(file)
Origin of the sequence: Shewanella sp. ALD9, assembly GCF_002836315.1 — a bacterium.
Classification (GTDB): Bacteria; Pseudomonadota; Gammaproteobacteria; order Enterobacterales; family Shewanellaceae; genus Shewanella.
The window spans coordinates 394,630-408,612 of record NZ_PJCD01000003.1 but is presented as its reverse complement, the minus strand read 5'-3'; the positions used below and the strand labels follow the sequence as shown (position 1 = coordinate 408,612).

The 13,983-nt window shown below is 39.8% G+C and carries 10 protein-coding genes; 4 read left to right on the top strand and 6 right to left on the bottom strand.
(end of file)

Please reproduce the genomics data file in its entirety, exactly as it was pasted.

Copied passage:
Origin of the sequence: Shewanella sp. ALD9, assembly GCF_002836315.1 — a bacterium.
Classification (GTDB): Bacteria; Pseudomonadota; Gammaproteobacteria; order Enterobacterales; family Shewanellaceae; genus Shewanella.
The window spans coordinates 394,630-408,612 of record NZ_PJCD01000003.1 but is presented as its reverse complement, the minus strand read 5'-3'; the positions used below and the strand labels follow the sequence as shown (position 1 = coordinate 408,612).

The 13,983-nt window shown below is 39.8% G+C and carries 10 protein-coding genes; 4 read left to right on the top strand and 6 right to left on the bottom strand.